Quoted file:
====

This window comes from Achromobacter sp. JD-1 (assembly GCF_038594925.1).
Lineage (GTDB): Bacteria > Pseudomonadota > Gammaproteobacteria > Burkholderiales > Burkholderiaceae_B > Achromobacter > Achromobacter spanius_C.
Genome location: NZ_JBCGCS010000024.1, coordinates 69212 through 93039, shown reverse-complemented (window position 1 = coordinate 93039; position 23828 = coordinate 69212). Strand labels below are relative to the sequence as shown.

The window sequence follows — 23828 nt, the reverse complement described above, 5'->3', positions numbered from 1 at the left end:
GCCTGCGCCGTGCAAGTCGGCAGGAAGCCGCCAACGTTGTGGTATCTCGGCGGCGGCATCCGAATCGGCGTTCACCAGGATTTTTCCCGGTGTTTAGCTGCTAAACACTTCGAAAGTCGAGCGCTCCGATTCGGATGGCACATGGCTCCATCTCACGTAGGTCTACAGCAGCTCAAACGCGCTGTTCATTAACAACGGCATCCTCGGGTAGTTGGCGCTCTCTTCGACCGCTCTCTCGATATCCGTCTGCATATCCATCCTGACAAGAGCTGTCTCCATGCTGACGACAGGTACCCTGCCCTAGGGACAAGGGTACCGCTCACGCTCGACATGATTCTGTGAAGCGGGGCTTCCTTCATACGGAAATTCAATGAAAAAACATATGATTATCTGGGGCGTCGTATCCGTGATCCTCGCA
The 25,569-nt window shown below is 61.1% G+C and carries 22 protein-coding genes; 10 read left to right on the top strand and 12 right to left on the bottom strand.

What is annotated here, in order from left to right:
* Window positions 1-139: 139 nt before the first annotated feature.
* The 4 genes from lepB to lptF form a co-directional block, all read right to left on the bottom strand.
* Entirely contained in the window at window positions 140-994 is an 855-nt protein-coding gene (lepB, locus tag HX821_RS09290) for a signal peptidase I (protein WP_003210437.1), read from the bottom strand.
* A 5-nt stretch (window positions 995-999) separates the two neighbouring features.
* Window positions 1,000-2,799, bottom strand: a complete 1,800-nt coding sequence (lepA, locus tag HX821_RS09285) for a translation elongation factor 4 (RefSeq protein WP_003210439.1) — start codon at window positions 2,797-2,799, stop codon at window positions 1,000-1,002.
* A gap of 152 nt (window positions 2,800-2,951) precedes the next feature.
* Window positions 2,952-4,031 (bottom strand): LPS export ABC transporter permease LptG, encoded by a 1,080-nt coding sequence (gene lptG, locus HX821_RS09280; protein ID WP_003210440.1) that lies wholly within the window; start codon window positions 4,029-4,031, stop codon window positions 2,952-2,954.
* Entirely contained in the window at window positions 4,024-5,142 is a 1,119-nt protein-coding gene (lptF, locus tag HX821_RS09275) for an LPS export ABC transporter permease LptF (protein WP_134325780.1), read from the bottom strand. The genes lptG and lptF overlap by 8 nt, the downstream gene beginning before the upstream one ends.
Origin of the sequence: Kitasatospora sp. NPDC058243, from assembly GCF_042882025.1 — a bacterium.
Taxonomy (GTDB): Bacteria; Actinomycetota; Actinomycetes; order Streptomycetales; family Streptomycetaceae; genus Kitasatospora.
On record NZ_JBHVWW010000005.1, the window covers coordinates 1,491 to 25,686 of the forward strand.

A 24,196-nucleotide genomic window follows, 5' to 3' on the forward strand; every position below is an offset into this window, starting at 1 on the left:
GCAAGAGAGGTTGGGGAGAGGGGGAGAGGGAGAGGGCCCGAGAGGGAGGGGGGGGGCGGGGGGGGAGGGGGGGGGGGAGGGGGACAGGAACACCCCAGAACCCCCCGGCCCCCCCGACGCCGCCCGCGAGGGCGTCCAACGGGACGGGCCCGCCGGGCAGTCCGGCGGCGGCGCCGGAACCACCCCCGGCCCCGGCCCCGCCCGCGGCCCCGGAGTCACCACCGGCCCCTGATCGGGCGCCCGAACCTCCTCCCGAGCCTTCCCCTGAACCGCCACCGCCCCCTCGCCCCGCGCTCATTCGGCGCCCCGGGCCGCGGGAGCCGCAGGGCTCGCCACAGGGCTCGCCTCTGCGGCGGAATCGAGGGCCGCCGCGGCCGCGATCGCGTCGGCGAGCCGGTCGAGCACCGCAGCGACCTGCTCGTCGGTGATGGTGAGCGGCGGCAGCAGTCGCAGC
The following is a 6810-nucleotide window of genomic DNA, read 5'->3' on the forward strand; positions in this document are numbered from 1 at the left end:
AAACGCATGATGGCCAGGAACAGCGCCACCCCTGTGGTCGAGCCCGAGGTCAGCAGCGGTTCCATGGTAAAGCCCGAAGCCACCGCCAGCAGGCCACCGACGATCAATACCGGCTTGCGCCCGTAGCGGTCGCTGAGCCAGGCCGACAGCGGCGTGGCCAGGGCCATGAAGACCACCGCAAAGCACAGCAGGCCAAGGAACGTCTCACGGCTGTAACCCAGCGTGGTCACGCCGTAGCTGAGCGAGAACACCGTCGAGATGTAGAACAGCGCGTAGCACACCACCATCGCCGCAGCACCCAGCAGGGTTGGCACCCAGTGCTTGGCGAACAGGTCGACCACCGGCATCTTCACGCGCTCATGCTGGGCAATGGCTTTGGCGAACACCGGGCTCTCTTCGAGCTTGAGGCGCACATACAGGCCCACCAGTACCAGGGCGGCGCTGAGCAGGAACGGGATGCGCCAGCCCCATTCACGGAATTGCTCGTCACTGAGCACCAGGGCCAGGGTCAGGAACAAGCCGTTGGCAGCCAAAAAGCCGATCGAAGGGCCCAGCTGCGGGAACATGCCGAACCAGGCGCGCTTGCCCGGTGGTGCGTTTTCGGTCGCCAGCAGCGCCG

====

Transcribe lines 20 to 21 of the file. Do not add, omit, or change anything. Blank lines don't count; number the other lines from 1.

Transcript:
GCAAGAGAGGTTGGGGAGAGGGGGAGAGGGAGAGGGCCCGAGAGGGAGGGGGGGGGCGGGGGGGGAGGGGGGGGGGGAGGGGGACAGGAACACCCCAGAACCCCCCGGCCCCCCCGACGCCGCCCGCGAGGGCGTCCAACGGGACGGGCCCGCCGGGCAGTCCGGCGGCGGCGCCGGAACCACCCCCGGCCCCGGCCCCGCCCGCGGCCCCGGAGTCACCACCGGCCCCTGATCGGGCGCCCGAACCTCCTCCCGAGCCTTCCCCTGAACCGCCACCGCCCCCTCGCCCCGCGCTCATTCGGCGCCCCGGGCCGCGGGAGCCGCAGGGCTCGCCACAGGGCTCGCCTCTGCGGCGGAATCGAGGGCCGCCGCGGCCGCGATCGCGTCGGCGAGCCGGTCGAGCACCGCAGCGACCTGCTCGTCGGTGATGGTGAGCGGCGGCAGCAGTCGCAGC
The following is a 6810-nucleotide window of genomic DNA, read 5'->3' on the forward strand; positions in this document are numbered from 1 at the left end: